Feb. 9th, 2014 04:19 pm
37 days until Japan.

While I've been looking on Instagram at some people's photos of cute food, drink, sweets, and meals in Japan... I just now realized something. I've been so busy stressing and freaking out about money and things to do that even until now, just about a month before I leave, and certifiably five weeks before my last day of work, that I haven't spent pretty well any time being happy or excited. I'm always worried, always stressed, always unhappy about it. I'm sure my parents don't really see this as a good sign, and I'm sure they see me as ungrateful for the opportunity (like I'm certain many of my friends do too), but I'm not. At all. And I wish they would understand. It's extremely difficult for me not to be overwhelmed and stressed about the whole situation because when things are beyond my control or I don't/can't immediately understand them (or look up how to understand them, lol) I get very anxious and uncomfortable.

Here. Let me give you a metaphor. Imagine you take an animal who is more a "flighter" than a fighter, say a deer for example. And you take that deer, who has lived its whole life in a habitat not so well-suited for it, say on the outskirts of a busy city and pollutants, etc. This animal has a very sensitive reception to the world around it, as the nature of deer do, and you throw it in a brand new environment (or, if you could, instead even further increase the anxiety by effectively telling it before the shift happens that it's going into a brand new environment and has to deal with everything at home and has to say goodbye to everyone even if not forever and that it won't easily understand anyone or anything despite any lifelong preparations and nothing is guaranteed)... You wouldn't go; "God, that deer is so ungrateful for the great life and opportunity it has," even if the new environment is perfectly suited for it, and you've worked so hard to help it get there. Eventually you know that deer is going to be much better off, and the deer, if it could consciously do so, once settled would very much thank you for it. Instead you would probably go; "Wow, that's a big move for that little guy, I hope he adjusts okay and that he enjoys his new home!" ...Which, as you know will probably happen, but will still be scary for that deer in the meantime.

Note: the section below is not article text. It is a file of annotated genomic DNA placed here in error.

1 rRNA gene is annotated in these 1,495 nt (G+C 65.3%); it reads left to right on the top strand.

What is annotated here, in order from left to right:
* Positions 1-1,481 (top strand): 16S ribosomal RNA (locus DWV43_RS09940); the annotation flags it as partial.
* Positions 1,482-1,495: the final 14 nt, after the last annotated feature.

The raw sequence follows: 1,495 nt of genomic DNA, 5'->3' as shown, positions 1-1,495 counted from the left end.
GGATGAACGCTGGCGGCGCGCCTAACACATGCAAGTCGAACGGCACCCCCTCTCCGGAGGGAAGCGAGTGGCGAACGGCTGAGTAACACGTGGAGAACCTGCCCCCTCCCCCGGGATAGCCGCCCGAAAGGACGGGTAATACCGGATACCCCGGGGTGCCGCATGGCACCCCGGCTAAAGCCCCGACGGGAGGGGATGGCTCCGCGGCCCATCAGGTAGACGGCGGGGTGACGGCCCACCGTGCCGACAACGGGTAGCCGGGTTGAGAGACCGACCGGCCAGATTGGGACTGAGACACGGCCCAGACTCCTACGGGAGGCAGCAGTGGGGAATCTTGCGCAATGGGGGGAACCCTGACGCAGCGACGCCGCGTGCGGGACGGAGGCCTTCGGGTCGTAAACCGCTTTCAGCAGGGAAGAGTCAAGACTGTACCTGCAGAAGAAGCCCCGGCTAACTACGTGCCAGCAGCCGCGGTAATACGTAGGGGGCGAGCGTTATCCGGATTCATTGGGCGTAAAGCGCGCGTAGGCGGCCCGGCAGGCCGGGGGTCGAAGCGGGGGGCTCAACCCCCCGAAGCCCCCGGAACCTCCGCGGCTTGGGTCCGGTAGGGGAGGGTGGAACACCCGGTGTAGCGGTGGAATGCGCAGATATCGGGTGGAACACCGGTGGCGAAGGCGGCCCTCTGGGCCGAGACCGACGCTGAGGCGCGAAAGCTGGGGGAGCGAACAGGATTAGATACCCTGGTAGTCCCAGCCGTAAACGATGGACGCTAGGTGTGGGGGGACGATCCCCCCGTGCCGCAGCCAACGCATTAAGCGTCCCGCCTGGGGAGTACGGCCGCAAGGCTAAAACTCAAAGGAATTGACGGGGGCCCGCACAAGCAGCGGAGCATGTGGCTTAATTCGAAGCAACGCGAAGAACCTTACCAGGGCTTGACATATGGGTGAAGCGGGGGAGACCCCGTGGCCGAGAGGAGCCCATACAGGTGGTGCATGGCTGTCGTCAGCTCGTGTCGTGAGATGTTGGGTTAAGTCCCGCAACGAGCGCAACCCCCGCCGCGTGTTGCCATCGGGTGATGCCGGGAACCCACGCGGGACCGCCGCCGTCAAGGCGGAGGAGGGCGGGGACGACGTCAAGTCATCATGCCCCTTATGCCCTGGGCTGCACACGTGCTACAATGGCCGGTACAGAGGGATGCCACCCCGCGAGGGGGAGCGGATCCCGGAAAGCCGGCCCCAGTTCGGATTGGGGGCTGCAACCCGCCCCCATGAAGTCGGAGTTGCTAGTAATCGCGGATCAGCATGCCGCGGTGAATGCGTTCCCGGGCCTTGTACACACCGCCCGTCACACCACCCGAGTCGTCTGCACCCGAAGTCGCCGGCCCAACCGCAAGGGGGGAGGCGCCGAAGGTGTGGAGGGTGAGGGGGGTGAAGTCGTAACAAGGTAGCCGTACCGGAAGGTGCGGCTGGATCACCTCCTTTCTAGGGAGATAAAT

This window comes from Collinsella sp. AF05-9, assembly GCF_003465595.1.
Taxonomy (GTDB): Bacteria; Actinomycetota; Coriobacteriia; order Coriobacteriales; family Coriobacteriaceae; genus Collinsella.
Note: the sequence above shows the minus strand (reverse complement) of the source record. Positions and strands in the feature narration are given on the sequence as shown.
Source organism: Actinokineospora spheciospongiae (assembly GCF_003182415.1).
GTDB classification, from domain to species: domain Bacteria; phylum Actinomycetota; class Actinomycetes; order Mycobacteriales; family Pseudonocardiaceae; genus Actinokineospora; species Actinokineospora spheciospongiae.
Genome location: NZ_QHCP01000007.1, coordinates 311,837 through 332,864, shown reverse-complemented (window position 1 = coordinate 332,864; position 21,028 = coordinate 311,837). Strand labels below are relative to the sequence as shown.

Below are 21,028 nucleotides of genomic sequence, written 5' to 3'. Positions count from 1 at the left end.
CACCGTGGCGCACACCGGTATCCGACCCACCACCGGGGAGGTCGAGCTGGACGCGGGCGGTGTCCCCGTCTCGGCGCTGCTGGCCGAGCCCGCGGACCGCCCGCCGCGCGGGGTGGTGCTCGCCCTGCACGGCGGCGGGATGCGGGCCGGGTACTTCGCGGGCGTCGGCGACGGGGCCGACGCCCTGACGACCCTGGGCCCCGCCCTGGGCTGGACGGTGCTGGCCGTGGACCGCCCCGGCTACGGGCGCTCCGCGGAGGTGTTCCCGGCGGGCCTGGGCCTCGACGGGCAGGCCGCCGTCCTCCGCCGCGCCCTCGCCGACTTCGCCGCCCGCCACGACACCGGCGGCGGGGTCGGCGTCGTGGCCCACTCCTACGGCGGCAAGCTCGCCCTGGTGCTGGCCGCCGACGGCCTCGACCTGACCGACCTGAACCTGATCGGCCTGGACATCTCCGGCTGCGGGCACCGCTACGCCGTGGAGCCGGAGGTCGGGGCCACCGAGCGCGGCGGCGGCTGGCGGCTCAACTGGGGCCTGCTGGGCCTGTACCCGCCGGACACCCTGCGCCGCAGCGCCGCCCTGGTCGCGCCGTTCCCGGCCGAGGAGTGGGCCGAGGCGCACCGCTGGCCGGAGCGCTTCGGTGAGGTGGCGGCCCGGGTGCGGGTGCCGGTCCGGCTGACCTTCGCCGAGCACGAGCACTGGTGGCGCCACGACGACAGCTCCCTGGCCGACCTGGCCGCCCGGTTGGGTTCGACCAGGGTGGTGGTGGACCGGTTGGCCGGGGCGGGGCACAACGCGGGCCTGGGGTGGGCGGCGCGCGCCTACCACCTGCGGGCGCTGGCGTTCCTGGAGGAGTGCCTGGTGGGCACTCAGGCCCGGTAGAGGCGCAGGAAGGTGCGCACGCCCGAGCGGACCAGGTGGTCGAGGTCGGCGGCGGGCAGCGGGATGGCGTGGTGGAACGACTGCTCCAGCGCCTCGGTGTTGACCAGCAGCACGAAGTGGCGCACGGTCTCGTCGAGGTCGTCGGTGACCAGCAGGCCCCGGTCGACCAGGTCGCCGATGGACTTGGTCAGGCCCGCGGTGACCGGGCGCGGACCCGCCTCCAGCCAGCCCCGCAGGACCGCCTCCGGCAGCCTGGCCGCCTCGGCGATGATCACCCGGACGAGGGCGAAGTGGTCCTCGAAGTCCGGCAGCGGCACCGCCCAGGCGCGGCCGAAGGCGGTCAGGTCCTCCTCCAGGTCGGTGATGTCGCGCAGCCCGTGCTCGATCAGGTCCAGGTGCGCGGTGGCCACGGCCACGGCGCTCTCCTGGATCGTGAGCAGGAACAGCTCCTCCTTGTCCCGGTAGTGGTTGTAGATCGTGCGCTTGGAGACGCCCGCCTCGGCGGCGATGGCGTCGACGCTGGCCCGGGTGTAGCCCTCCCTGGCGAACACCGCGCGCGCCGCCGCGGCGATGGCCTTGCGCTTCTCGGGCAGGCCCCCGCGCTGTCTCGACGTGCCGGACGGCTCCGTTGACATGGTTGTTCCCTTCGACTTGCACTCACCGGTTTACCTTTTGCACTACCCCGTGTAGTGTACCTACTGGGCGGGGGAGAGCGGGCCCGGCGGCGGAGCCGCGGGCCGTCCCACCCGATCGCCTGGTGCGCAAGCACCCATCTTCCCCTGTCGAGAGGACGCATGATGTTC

Meanwhile, there are other animals who have a more extroverted/adaptive personality naturally, that you wouldn't worry about quite as much. Like a dog, for example. If you were able to tell a dog with good temperament that "Oh hey you're going to this new home, and it'll be better suited for you, even though you have to get through this stuff first, etc." that dog would probably be excited from the get-go and be a lot less worried about possible outcomes and managing everything, he'd just let things go and hope it all worked out.

I am much more like that deer than that dog.

It is incredibly difficult for me to just "relax and go with the flow". If you ask me how I'm feeling about Japan, I'm likely to say "stressed, overwhelmed, and worried". Right now those factors have an incredibly strong grip on me. But it doesn't mean that I'm not excited, looking forward to it, or that I don't want to go--not even close. I am definitely all those things, and every single day I'm on the internet looking at places I want to go, to see, how I want to set up my room, what are the most effective things for making a study space at home, thinking about school supplies, meeting new people, finding new connections... yes! I'm very excited and looking forward to it but I'm also extremely anxious, and it's hard to tune that out. I'm an introvert by nature so I ask a lot of "what ifs". It's not always constructive, I know. And I express myself way better through writing, especially in a world that doesn't always let me get my thoughts out properly with how quickly everyone talks and how loudly, also. I prefer to give people a chance to fully hear me when they have a moment to actually take it in; otherwise I feel pretty ignored by the world around me. At least here, in North America, where everyone is loud and boisterous and extroverted. It's not the same everywhere, and that's another reason I'm looking forward to moving. I imagine it more like a forest of grazing deer with a few interruptions than a bustling inner-city dog park.

Yes, I'm looking forward to it. I know my friends and family can't always tell (or depending on how they perceive things or if/how they listen, sometimes can't tell at all) but I am. I don't show it in a way that's easy to recognize but here's a tip: If I'm fretting over it, it means a lot to me, which means I care, which means it's very important, which means I'd be really, really upset if it didn't get to happen. I can't wait to go!! That's difficult for me to even write down because then a crushing weight of "but you still have aaaallll this stuff to worry about" comes down like an anvil but it's just because I like to have control over my affairs and right now I'm feeling a bit overwhelmed. Here's another useful life example: I hate flying, but wanted desperately to be a fighter pilot before I found out my eyes wouldn't be allowing for it. What's the difference? I'm in control, or not. I'll be fine! I'm working through it as best I can!

I'm pretty sure you'll be seeing a much happier version of me coming to a Skype screen near you in the very near future.



January 2015

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